New study reveals the power of stellar superflares

NASA’s Solar Dynamics Observatory captured this image of a solar flare – as seen in the bright flash on theupper left – on Feb. 21, 2024. Credit: NASA/SDO.

A recent study has brought us closer to understanding the massive bursts of energy seen in stellar superflares, which are far more intense than the biggest solar flares we know from our own sun.

Researchers are now suggesting that a process called hydrogen recombination could be the key to explaining these powerful phenomena.

Observatories like the Kepler Space Telescope and the Transiting Exoplanet Survey Satellite (TESS) have been instrumental in collecting data on these superflares.

Despite their primary mission to find exoplanets, these telescopes have detected sudden and extreme increases in brightness from distant stars, which are believed to be caused by superflares.

Superflares are immense magnetic explosions in the atmospheres of stars, releasing up to 10,000 times more energy than the largest flares observed on the sun.

Understanding these flares is complicated because they can only be seen as brief brightenings of the stars, which appear as mere points of light even through powerful telescopes.

The challenge has been to find a model that can explain the vast amount of energy produced by these superflares.

Traditionally, scientists have considered two main theories: one that treats the flare as a sort of “blackbody” radiation at extremely high temperatures (about 10,000 Kelvin), and another that involves the ionization and recombination of hydrogen atoms.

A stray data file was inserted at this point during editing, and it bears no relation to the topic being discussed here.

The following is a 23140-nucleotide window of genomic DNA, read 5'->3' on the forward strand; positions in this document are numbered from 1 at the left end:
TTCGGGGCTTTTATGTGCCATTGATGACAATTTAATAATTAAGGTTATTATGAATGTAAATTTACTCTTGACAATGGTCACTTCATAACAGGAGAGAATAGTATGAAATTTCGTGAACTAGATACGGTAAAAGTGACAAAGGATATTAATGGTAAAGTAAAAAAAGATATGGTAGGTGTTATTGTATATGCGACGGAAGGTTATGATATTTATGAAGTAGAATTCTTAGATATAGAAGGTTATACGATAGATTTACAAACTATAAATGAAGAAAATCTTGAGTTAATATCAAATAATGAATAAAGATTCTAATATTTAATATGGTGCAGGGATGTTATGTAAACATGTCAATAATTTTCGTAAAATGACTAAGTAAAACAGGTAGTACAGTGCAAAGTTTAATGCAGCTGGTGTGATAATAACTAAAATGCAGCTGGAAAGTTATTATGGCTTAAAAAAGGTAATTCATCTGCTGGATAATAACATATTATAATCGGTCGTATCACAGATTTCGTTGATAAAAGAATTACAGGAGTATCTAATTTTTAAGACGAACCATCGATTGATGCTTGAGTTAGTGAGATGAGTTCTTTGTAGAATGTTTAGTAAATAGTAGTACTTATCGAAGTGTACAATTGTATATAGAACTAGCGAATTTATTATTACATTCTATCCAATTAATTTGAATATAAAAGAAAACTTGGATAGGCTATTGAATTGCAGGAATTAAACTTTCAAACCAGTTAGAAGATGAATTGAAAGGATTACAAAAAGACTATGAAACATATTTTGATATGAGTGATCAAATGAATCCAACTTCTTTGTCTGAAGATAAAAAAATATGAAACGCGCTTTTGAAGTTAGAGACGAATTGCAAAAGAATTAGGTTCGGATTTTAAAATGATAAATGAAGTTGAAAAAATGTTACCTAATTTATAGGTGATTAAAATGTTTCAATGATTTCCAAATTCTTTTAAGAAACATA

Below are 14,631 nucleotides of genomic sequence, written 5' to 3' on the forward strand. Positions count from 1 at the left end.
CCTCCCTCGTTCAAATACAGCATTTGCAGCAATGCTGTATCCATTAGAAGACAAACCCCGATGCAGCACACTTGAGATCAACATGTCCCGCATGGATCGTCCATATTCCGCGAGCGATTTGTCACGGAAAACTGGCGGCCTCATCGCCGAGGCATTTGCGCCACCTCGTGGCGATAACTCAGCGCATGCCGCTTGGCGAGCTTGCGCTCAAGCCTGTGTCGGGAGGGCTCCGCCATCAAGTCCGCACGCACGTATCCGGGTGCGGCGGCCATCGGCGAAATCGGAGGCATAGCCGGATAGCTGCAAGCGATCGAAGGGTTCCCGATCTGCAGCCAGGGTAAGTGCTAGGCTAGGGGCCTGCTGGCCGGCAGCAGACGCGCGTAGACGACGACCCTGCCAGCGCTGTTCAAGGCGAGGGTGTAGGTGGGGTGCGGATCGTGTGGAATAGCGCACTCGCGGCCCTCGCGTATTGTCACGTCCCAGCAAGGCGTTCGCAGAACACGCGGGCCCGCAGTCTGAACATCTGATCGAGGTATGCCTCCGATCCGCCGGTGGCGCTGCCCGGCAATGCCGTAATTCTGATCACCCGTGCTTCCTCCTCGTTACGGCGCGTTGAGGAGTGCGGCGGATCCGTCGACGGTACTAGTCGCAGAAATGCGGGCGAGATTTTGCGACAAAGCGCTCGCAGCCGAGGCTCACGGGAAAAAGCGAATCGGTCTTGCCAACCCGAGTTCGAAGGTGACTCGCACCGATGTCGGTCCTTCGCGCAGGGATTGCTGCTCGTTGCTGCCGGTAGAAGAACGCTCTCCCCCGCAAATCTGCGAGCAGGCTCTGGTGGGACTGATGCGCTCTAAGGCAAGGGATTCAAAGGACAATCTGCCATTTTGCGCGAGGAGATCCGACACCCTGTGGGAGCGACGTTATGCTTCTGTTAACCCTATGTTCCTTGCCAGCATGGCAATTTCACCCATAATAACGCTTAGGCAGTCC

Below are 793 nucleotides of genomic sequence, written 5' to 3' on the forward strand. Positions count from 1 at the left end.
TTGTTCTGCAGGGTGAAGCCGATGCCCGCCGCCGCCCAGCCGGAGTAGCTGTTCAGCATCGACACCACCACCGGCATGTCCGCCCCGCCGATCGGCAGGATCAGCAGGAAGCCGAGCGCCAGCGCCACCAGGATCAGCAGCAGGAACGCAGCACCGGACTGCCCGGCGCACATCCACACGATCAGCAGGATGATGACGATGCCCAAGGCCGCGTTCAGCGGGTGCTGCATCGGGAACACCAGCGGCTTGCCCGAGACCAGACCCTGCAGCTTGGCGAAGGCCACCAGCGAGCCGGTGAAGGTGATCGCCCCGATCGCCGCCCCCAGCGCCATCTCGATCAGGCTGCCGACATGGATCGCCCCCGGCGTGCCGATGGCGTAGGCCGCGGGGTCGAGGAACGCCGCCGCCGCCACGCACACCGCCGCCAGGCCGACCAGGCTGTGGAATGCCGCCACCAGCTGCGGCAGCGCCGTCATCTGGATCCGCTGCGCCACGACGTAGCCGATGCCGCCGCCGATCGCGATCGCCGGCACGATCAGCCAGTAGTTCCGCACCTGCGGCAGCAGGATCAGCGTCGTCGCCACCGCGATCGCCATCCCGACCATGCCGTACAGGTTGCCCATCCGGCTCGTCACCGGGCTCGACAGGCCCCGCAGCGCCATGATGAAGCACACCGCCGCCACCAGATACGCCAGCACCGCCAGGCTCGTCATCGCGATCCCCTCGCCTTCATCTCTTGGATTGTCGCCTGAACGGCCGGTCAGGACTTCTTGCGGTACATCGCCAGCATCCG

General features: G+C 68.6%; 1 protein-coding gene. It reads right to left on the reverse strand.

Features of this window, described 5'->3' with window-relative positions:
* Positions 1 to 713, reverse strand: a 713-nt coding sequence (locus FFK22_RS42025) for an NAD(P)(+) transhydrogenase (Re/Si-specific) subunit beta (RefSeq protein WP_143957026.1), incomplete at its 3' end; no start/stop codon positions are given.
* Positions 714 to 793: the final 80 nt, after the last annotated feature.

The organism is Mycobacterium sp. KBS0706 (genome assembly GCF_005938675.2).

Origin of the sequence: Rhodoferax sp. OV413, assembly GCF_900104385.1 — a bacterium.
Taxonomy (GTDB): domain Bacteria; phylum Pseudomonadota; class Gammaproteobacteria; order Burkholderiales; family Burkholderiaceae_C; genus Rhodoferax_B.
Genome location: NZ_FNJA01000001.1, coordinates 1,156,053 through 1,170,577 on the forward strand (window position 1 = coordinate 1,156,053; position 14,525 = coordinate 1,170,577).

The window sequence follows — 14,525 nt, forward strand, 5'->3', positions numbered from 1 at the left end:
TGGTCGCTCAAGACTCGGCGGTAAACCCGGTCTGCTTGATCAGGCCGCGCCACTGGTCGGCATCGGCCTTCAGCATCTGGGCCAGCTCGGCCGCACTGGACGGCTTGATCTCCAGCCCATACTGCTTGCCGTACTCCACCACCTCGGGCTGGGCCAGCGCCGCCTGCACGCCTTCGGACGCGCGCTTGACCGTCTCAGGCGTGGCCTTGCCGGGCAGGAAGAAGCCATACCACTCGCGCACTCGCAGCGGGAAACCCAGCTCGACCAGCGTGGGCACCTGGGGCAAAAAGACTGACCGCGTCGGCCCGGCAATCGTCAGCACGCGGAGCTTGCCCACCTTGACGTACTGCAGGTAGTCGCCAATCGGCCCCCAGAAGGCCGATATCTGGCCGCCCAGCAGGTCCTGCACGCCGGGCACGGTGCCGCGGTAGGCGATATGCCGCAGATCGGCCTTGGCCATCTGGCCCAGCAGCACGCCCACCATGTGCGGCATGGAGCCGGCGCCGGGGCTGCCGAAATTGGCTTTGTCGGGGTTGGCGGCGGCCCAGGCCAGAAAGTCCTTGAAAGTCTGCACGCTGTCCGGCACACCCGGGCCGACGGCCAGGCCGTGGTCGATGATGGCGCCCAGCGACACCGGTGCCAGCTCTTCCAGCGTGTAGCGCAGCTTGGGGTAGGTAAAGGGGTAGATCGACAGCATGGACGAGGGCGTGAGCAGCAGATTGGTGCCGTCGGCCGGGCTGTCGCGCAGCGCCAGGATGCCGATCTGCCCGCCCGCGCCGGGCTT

In a new study published in the Monthly Notices of the Royal Astronomical Society, researchers from the Mackenzie Center for Radio Astronomy and Astrophysics in Brazil and the University of Glasgow in the UK analyzed these two models.

Their findings strongly support the hydrogen recombination model as the most physically plausible explanation for the broadband optical emission seen in superflares.

Paulo Simões, a professor at the Mackenzie Presbyterian University and lead author of the study, explained that the hydrogen recombination model fits better with what we know about how flares work.

This model suggests that the energy seen as light from superflares comes from hydrogen atoms, which get split into protons and electrons and then recombine.

The study looked at 37 superflares on the binary star system Kepler-411 and five on Kepler-396, concluding that the hydrogen recombination model not only fits better but also results in lower estimates of total flare energy—making it more consistent with known energy processes in flares.

Just like solar flares, which have been studied since they were first observed in 1859, stellar flares involve complex interactions of magnetic fields and particles.

These flares can affect satellite operations and communications on Earth, demonstrating the importance of understanding such energetic events.

This research not only challenges previous assumptions but also enhances our understanding of stellar behavior, providing insights that could one day impact how we predict and manage the effects of solar activity on our own planet.